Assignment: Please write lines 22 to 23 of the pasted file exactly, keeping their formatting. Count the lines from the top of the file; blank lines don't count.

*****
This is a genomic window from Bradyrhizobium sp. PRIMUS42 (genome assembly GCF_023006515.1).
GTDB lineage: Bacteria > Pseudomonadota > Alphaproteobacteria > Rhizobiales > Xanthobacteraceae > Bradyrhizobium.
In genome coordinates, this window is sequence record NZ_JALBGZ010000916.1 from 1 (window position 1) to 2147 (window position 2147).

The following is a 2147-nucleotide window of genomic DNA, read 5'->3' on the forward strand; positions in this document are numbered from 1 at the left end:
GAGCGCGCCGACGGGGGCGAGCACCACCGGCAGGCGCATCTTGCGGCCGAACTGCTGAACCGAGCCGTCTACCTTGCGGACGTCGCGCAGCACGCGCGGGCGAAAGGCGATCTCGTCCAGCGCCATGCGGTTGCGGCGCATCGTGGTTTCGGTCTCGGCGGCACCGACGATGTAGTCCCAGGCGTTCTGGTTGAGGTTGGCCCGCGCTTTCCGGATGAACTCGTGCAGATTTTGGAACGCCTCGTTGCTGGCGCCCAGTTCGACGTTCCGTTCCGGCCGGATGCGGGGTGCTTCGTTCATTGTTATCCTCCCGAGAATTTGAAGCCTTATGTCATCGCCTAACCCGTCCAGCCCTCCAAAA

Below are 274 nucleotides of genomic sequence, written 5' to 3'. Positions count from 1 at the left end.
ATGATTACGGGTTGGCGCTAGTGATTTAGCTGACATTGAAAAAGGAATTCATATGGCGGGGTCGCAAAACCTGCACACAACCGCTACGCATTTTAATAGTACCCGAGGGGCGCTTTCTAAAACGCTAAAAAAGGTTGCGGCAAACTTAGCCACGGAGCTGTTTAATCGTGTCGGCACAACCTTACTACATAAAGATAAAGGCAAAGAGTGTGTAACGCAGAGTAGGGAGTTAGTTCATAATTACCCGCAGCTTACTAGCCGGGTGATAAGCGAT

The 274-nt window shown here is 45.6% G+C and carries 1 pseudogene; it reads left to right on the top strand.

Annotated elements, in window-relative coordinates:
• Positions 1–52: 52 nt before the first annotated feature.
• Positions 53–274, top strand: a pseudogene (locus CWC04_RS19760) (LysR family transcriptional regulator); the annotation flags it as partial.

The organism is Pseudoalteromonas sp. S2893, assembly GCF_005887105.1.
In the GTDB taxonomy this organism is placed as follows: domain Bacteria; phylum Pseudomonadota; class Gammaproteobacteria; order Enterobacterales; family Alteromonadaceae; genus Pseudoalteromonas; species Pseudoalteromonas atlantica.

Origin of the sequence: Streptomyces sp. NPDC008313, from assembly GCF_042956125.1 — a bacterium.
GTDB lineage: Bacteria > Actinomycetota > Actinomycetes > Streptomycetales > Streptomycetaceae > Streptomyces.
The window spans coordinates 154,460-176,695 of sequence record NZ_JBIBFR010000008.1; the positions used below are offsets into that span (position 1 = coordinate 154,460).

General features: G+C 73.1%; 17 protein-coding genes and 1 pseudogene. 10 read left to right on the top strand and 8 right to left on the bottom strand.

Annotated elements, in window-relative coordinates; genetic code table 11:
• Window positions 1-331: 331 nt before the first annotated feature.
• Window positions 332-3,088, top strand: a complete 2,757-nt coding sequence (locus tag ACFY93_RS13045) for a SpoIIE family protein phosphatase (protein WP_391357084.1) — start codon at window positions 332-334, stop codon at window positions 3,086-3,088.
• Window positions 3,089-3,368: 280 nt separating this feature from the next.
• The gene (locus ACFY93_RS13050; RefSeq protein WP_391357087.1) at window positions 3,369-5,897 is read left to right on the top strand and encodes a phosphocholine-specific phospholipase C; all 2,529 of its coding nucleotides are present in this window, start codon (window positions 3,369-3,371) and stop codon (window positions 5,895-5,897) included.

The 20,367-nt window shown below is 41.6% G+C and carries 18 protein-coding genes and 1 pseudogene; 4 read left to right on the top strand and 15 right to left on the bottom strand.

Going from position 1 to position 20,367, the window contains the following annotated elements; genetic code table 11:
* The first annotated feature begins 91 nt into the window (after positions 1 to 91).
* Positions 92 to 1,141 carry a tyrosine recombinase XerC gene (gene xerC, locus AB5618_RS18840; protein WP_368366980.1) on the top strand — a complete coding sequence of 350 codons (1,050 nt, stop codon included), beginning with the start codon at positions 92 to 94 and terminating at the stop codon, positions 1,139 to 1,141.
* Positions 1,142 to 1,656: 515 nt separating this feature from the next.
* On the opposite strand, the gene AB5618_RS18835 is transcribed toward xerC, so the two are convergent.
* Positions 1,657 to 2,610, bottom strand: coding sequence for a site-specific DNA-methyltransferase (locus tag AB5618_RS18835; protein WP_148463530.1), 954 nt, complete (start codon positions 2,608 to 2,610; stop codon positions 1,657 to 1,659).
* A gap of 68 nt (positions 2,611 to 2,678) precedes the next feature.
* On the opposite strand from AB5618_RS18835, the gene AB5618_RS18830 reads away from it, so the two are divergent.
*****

• The gene (locus ACFY93_RS13050; RefSeq protein WP_391357087.1) at window positions 3,369-5,897 is read left to right on the top strand and encodes a phosphocholine-specific phospholipase C; all 2,529 of its coding nucleotides are present in this window, start codon (window positions 3,369-3,371) and stop codon (window positions 5,895-5,897) included.

The 20,367-nt window shown below is 41.6% G+C and carries 18 protein-coding genes and 1 pseudogene; 4 read left to right on the top strand and 15 right to left on the bottom strand.